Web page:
We’re talking about transitions this week for a number of reasons.
- I received a great question about coping with changing seasons that I’ll share with you tomorrow.
- Real life transitions are happening in the lives of so many of my friends and family: weddings, adoptions, dating, new jobs, moving, disappointments, pregnancies, exciting opportunities, grad school, challenges… and on and on and on!
- I continue to struggle with how to respond to all of the changes going on around me. How do you rejoice with others when you don’t feel like rejoicing? Is it ok to enjoy a season of blessing when friends are walking through a season of hardship?
- I feel as though every conversation has someone wistfully longing for a season of life that’s to come… or one that’s already happened. Can we learn to be content in our present situation?
- I just read through every one of my journals during the month of June. I was hunting some specific info for my project, but it was also very entertaining. A common theme through all 18 books that span my middle school years to present day: a desperate search for contentment during just about EVERY season and transition of life.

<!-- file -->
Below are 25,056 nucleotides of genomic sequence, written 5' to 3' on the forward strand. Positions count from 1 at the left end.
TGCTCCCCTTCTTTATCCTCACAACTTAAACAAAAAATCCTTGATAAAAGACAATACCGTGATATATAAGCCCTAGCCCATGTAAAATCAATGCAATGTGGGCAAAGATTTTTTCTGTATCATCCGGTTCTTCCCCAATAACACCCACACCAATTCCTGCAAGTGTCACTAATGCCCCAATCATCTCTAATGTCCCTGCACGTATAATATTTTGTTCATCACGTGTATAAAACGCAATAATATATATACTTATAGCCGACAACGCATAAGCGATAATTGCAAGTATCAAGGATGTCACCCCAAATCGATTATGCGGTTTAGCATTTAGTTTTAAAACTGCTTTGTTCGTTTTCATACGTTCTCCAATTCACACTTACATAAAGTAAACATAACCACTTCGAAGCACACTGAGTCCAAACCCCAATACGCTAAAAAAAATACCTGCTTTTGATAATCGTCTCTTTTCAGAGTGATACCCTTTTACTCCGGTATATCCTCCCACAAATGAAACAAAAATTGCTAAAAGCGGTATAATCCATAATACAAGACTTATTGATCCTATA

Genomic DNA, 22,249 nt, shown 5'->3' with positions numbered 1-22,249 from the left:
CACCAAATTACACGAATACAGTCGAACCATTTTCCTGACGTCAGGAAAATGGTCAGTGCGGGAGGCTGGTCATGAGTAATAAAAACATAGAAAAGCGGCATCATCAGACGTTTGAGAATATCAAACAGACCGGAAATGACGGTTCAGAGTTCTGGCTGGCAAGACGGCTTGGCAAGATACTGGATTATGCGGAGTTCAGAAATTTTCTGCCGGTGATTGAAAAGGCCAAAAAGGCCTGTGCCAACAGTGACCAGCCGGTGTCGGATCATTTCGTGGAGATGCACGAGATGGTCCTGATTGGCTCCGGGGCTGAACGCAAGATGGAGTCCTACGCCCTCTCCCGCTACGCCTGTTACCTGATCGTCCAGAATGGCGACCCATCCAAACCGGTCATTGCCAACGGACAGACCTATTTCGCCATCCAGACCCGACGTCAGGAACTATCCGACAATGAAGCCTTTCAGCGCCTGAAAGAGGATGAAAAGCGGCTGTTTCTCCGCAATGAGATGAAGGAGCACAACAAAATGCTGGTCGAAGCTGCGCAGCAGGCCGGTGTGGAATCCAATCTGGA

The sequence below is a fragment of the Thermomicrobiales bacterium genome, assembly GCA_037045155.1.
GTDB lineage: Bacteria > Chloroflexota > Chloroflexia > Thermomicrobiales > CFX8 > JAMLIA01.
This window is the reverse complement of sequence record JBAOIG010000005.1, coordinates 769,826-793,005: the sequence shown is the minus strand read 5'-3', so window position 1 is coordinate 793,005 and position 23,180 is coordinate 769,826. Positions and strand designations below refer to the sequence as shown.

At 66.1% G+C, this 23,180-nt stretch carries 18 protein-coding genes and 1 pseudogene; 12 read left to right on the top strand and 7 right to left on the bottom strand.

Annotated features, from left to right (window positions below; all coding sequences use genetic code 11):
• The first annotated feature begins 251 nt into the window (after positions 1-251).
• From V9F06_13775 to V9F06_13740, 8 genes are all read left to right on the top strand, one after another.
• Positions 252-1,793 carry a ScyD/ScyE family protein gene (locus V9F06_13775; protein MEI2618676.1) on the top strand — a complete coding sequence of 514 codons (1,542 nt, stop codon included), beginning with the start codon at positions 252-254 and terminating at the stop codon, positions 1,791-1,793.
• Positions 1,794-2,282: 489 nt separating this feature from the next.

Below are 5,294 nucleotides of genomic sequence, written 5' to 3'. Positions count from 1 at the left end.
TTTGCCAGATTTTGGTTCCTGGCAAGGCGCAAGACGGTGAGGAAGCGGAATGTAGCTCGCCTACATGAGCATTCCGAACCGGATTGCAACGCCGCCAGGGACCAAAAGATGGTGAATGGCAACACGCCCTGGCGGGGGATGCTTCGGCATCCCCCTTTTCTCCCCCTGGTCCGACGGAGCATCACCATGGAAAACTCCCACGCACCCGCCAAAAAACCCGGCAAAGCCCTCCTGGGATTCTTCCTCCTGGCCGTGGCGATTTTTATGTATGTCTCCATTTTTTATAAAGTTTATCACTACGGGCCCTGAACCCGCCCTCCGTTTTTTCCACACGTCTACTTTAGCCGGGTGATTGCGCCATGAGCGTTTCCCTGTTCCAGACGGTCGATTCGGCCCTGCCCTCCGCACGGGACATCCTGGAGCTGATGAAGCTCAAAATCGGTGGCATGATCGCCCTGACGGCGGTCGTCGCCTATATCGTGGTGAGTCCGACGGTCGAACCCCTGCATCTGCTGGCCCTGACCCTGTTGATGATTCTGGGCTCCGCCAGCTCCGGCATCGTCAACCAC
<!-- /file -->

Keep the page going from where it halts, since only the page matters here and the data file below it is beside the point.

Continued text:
My journal hunting also revealed how much I enjoy recording quotes and passages from books, articles, lectures, and sermons. I could fill a whole journal or two just with quotations. One of the most interesting passages I discovered in my high school journal was a poem written by a 14 year-old boy. I’m not certain where I first discovered it, but I know exactly why I copiously copied it into the sunflower spiral-bound journal. See for yourself…
It was spring, But it was summer I wanted,
The warm days, And the great outdoors.
It was summer, But it was fall I wanted,
The colorful leaves, And the cool, dry air.
It was fall, But it was winter I wanted,
The beautiful snow, And the joy of the holiday season.
It was winter, But it was spring I wanted,
The warmth, And the blossoming of nature.
I was a child, But it was adulthood I wanted,
The freedom, And the respect.
I was 20, But it was 30 I wanted,
To be mature, And sophisticated.
I was middle-aged, But it was 20 I wanted,
The youth, And the free spirit.
I was retired, But it was middle age I wanted,
The presence of mind, Without limitations.
My life was over.
But I never got what I wanted.
-Jason Lehman, 14 yrs
Are you living for the future, past, or present?